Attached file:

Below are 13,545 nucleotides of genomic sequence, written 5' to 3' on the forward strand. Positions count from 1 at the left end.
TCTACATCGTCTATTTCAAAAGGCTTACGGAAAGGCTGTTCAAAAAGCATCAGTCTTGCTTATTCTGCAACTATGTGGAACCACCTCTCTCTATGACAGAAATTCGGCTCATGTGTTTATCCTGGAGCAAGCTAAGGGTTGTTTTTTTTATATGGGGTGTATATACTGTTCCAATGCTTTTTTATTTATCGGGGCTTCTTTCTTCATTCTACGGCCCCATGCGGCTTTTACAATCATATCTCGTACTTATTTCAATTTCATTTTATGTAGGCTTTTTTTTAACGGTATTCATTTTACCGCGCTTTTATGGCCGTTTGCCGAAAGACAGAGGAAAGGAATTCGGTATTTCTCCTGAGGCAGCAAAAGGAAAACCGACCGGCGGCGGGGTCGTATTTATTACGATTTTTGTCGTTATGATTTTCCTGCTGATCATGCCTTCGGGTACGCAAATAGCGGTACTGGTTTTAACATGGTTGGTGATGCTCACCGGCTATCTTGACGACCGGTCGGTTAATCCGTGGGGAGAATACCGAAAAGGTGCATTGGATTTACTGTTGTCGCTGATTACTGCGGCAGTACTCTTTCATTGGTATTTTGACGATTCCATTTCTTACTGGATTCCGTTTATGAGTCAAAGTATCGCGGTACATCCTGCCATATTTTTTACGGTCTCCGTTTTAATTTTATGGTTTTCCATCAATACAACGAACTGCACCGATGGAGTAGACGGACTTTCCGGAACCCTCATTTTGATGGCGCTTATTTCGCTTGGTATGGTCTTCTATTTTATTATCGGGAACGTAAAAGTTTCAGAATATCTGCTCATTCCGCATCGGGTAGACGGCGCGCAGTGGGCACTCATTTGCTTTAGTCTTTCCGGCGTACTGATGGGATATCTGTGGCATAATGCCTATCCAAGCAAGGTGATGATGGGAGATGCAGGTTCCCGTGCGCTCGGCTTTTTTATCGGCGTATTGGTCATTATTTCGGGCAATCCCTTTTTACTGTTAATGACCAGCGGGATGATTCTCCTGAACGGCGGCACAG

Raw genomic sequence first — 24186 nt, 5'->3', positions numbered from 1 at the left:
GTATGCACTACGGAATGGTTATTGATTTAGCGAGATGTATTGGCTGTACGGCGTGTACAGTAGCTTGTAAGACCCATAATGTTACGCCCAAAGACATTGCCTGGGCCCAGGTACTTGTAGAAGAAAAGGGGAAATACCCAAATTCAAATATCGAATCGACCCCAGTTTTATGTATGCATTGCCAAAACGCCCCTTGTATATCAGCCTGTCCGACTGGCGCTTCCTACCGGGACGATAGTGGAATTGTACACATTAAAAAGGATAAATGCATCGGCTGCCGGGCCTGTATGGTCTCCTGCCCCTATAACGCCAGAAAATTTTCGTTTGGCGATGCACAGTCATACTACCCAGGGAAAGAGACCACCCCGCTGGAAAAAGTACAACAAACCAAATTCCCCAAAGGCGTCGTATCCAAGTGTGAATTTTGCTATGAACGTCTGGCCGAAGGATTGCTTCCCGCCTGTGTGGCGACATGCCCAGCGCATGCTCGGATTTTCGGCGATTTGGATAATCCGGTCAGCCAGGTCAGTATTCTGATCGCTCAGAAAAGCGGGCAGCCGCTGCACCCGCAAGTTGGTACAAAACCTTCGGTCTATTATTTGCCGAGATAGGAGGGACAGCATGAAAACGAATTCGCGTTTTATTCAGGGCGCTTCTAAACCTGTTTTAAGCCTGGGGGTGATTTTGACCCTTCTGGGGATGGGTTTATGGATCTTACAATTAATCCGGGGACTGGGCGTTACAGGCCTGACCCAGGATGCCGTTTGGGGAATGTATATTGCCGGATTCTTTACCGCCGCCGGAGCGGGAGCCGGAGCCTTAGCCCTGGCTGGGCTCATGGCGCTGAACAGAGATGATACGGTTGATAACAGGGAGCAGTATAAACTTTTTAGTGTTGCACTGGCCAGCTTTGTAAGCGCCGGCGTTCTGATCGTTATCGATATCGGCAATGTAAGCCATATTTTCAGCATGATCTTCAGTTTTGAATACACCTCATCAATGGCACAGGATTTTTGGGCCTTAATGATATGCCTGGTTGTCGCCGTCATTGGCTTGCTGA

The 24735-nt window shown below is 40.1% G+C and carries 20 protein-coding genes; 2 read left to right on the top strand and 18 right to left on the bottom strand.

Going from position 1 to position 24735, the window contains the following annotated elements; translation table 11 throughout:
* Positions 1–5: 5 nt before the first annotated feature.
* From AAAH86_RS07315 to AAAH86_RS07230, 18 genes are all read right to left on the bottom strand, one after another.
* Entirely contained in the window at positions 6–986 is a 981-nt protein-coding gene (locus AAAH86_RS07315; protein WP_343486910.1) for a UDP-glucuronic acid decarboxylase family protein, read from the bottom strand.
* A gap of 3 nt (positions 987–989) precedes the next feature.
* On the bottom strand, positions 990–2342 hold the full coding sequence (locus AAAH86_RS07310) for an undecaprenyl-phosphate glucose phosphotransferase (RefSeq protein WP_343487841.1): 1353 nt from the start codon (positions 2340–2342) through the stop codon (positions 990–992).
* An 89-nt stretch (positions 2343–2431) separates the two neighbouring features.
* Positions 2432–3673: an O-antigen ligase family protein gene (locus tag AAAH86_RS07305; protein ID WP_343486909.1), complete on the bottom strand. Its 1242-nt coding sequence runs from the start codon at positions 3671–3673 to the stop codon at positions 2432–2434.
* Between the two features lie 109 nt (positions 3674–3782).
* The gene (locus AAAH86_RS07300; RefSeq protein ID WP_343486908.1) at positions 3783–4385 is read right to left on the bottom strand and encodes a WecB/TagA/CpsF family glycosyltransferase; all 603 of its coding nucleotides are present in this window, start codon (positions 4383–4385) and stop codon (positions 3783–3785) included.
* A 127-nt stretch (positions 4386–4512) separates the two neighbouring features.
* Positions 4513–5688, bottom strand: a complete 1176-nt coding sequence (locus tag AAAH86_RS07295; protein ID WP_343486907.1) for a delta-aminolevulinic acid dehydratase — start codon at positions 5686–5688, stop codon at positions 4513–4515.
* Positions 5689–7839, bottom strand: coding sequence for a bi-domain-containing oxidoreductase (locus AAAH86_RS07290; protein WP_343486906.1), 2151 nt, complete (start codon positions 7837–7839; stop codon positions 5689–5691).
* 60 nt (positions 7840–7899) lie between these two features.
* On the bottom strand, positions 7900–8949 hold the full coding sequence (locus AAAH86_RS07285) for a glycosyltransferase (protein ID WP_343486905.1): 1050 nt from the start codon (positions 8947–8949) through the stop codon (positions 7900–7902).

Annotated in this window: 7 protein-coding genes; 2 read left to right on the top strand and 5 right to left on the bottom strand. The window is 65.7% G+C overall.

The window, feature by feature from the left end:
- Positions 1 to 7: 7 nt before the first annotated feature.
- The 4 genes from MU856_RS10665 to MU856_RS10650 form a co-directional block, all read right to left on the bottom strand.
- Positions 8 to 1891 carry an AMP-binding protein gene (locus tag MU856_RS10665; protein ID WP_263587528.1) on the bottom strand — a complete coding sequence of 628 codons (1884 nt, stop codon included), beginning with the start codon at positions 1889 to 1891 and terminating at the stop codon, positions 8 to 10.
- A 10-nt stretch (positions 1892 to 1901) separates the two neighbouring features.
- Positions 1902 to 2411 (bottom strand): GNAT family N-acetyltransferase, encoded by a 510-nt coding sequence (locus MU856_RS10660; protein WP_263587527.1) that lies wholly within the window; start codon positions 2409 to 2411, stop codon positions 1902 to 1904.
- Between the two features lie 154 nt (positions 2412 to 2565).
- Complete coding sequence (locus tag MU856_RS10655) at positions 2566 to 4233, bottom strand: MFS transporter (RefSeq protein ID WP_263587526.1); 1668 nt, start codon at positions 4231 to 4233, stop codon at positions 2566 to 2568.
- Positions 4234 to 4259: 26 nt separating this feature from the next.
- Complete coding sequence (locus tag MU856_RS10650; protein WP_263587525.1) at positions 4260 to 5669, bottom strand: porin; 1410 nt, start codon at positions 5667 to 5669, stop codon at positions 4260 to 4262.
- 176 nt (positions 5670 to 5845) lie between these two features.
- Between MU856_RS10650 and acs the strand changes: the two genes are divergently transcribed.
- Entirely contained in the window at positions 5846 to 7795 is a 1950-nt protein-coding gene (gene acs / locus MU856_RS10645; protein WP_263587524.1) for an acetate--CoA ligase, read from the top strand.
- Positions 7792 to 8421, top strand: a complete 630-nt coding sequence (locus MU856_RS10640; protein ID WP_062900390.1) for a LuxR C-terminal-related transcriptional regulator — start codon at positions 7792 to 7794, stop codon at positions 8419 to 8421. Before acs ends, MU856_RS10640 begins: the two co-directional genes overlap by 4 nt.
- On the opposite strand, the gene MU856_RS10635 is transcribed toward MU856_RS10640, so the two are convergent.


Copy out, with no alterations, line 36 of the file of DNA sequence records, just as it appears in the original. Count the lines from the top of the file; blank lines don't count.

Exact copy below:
- On the opposite strand, the gene MU856_RS10635 is transcribed toward MU856_RS10640, so the two are convergent.